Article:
General principles for watering your vegetable garden in Arizona include: 

  • Spend time in your garden each day. You will notice the watering needs of your plants and be alerted to issues with your watering system.
  • Pay attention to the weather – Plants require more water when it is dry, windy, and in the summer heat. During the summer in hot areas like Arizona, raised-bed gardens often need watering every day. Other times of the year, the raised beds may only need to be watered 1-2 times per week. Adjust the frequency of the timer for seasonal conditions.
  • Water deep enough to moisten the plant’s entire root system each time you water. Adjust the frequency of watering, not the duration of watering. 
  • Water in the morning. Wilted leaves at midday don’t necessarily mean a plant needs water; always test soil a couple of inches deep to see if soil is dry before giving droopy plants more water. They will probably recover once the sun goes down.
  • Water the soil – not the leaves of plants. This saves water as well as prevents many plant diseases. 

Want to learn more about watering? This article shares more information about the best way to water raised-bed gardens.How to grow a vegetable garden in Arizona #arizonagardening #arizonagarden #desertgardening #hotweathergarden #howtogarden

7. Mulch garden each season (especially in the summer)

Add a 3-inch layer of organic mulch on top of the soil around your vegetables. Mulching helps an Arizona vegetable garden in several ways:

  • Mulching helps prevent weeds which can harbor pests and diseases, and compete for limited resources of nutrients, light, and water.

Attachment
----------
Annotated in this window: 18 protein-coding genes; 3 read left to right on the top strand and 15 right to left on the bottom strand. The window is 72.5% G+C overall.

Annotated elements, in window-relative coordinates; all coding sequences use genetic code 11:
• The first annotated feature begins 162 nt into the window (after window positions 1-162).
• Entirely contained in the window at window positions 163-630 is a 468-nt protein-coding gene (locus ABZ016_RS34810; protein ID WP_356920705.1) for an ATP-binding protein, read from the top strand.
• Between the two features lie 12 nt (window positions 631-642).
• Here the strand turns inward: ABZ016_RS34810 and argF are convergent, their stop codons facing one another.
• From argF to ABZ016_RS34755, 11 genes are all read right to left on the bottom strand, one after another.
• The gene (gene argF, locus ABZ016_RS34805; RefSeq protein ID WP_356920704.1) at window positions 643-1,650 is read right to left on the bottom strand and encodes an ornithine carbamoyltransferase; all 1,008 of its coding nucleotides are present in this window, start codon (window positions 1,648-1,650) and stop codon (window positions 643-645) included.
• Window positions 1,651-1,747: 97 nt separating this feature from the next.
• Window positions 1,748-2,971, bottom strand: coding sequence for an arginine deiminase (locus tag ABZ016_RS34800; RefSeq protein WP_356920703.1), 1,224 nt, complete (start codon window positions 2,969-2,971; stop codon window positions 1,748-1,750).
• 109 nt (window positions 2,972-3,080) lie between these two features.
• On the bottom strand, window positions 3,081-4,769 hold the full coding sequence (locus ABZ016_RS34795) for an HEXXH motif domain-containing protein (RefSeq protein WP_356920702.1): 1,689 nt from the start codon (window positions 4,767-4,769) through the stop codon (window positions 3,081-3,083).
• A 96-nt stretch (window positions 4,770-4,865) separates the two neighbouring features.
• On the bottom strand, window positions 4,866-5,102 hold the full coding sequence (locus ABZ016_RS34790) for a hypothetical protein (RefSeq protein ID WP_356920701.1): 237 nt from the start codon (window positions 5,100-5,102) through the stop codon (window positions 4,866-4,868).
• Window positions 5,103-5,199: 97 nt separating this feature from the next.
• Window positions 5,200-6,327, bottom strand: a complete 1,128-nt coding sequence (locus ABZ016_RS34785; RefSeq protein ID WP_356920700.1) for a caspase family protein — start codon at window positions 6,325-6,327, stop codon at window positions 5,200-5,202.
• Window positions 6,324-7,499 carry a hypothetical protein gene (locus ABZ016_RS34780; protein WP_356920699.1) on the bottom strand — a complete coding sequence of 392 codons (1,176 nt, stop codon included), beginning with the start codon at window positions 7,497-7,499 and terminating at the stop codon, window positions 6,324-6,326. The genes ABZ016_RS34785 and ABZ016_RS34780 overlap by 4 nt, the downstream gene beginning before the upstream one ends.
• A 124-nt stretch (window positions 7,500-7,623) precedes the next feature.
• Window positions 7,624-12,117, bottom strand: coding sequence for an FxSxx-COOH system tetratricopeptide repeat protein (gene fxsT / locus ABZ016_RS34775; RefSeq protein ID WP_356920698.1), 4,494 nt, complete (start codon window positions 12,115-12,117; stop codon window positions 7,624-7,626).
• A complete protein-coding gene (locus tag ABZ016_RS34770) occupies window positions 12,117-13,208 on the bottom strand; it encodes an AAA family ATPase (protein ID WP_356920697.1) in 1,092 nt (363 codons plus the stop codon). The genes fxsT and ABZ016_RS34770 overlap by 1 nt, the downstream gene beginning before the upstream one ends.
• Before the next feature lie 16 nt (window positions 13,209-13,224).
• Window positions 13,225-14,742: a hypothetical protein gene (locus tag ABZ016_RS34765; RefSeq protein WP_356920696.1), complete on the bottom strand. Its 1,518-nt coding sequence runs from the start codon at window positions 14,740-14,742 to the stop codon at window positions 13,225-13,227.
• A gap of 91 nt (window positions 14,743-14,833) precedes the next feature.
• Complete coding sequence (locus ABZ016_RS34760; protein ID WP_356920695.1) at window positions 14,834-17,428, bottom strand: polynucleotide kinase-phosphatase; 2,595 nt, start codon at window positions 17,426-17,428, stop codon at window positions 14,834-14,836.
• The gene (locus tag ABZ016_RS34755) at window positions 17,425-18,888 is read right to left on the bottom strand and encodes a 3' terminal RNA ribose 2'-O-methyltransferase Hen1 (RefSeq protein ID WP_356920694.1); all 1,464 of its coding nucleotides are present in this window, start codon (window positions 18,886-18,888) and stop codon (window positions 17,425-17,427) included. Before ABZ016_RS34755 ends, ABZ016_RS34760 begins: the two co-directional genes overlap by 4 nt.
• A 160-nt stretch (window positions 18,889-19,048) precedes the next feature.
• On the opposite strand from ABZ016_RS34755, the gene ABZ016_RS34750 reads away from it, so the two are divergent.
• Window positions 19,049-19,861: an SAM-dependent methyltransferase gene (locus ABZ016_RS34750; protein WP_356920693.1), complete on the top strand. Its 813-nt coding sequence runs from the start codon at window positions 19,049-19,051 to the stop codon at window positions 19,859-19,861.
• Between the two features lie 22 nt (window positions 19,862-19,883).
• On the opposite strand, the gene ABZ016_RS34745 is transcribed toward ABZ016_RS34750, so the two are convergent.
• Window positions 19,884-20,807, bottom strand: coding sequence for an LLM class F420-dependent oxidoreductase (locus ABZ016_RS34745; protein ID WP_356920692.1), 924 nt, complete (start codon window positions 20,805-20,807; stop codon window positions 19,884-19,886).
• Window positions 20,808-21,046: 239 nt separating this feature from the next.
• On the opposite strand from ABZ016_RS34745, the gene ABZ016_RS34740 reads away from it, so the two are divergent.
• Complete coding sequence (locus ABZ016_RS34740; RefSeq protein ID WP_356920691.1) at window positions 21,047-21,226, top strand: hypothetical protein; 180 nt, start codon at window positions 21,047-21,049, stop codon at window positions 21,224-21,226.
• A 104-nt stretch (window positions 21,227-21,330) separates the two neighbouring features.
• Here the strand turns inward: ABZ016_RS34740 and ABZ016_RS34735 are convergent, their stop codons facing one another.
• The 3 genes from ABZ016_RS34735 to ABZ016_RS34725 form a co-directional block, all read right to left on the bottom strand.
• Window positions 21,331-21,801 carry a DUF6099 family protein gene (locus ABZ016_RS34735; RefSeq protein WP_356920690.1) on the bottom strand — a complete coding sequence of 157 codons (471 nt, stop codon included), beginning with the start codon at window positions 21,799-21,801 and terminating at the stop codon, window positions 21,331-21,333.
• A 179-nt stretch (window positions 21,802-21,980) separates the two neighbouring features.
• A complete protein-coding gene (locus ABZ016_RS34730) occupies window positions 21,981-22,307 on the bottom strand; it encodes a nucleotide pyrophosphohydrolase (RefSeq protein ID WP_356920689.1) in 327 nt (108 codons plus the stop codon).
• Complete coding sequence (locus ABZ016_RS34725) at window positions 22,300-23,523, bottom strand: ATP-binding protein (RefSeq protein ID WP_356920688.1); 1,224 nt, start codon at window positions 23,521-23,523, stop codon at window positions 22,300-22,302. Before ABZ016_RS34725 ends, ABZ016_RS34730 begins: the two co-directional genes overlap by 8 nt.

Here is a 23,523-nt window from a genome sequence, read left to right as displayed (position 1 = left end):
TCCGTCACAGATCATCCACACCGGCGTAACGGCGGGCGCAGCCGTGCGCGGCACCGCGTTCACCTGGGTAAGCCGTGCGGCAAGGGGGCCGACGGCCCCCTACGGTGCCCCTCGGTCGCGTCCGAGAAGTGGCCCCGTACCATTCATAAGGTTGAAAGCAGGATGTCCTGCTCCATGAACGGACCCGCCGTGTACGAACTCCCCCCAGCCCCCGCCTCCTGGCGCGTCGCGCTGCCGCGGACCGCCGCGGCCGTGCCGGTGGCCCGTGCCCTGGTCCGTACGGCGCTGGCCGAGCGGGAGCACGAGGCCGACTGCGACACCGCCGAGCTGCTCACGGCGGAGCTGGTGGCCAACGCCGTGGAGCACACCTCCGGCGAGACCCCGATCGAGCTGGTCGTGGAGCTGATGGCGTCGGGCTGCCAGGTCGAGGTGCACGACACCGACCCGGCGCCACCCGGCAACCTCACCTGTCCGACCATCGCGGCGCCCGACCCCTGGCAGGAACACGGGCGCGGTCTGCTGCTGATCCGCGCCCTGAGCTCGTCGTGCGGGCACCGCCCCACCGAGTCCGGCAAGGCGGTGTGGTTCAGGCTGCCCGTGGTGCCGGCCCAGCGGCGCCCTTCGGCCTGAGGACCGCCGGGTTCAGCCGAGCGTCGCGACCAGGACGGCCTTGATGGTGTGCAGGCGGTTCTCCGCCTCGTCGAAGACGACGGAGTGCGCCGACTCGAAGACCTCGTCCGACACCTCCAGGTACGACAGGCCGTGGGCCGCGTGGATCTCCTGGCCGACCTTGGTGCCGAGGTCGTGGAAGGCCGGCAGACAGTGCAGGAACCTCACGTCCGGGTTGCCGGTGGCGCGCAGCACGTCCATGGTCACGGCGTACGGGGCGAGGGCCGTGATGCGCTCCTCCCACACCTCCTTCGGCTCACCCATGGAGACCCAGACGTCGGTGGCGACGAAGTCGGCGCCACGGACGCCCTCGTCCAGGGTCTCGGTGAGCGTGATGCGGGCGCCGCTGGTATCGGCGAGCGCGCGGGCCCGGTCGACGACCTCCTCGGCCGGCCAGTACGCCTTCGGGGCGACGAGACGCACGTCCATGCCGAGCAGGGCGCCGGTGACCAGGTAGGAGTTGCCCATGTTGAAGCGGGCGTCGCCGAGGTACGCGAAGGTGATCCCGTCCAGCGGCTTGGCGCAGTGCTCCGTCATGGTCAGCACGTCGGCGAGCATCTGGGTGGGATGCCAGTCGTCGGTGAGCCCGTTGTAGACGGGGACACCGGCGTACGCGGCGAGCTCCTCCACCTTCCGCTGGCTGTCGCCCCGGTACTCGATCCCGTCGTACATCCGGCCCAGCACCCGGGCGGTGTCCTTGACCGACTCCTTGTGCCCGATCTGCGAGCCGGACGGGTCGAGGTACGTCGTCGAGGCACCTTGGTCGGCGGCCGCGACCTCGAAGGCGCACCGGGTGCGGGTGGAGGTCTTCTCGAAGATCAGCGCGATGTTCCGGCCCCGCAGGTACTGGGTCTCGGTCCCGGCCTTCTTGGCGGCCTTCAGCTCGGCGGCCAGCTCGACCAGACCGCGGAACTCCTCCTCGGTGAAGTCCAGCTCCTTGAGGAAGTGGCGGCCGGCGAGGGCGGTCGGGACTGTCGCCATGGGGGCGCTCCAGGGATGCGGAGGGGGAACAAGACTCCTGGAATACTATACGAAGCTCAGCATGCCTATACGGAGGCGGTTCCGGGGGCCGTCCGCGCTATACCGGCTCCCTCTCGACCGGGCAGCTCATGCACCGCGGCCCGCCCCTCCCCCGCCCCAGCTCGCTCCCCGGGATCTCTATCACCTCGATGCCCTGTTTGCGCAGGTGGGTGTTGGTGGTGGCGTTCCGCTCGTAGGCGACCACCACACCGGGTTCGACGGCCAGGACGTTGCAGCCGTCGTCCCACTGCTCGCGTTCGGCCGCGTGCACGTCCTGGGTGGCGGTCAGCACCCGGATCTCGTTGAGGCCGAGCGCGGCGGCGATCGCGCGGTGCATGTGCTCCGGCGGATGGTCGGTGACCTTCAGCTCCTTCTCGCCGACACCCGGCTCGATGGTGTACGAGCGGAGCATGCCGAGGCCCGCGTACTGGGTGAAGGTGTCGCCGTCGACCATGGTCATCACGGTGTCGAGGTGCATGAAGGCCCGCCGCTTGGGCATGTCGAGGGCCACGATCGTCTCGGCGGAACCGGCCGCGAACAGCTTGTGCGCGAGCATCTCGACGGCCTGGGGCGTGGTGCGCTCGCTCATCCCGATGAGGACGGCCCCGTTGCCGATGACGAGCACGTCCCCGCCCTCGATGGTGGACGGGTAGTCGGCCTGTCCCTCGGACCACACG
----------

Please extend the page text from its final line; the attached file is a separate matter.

• A thick layer of mulch helps protect roots from extremes in temperatures.
  • Mulching helps preserve moisture. 

Read this article to learn more about how to mulch your garden. How to grow a vegetable garden in Arizona #arizonagardening #arizonagarden #desertgardening #hotweathergarden #howtogarden

If you enjoyed this post about vegetable gardening in Arizona, please share it:



Thursday 29th of April 2021

What mulch do you recommend for adding above soil in AZ? How often do I need to add Mulch? at what temp in AZ do you recommend watering every day?

Angela Judd

Thursday 29th of April 2021

I really like using compost or "composted mulch". I add mulch usually twice a year after I plant and the plants have grown a bit. How much you water really depends on your soil. If your soil holds on to moisture, you may not need to. Water beds deeply each time you water and then water again when the top inch or two dries out. It seems like once temps are consistently over 100°F and nighttime temps are hot is when I have to water more. Hope that helps.


Tuesday 13th of April 2021

Where do you buy your mulch?

Angela Judd

Tuesday 13th of April 2021

Arizona Worm Farm

Priscilla .f.

Saturday 10th of April 2021

What percentage of shade cloth would be best for Arizona heat? I have a 4x4 raised garden bed i want to set up. I do want to get the shade up first before i plant.

Angela Judd

Sunday 11th of April 2021

Generally 40-50 percent is good for most vegetables. Here is a blog post with more detailed information:

Candice L Gimbel

Monday 22nd of June 2020

Trying to reach Angela with a garden program and need for advice. Pls conact me or provide your email address

Angela Judd

Monday 22nd of June 2020

Hi, you can send an email to


Saturday 26th of October 2019

Great post. Even though I am in Australia, our summer conditions seem very similar to yours. The Wheatbelt area of Western Australia has very hot summers, with strong Easterly winds with temperatures regular over 40C. In the Autumn and Winter we sometimes get rain, but not enough, although it still isn't cold enough during the day to wear a coat most days. We get frost at night though which can cause problems for tender plants.

Can you let me know how I can follow you, other than bookmarking your site?


Angela Judd

Sunday 27th of October 2019

Thanks. I've often thought that our climates are similar just opposite times of the year! You can also subscribe to my monthly newsletter (I send out tips for the month and well as a summary of what I've added to the blog that month. Another option is to follow me on Facebook or Instagram. When I have a new post, I share it there as well. I hope that helps and thank you for following. Happy planting!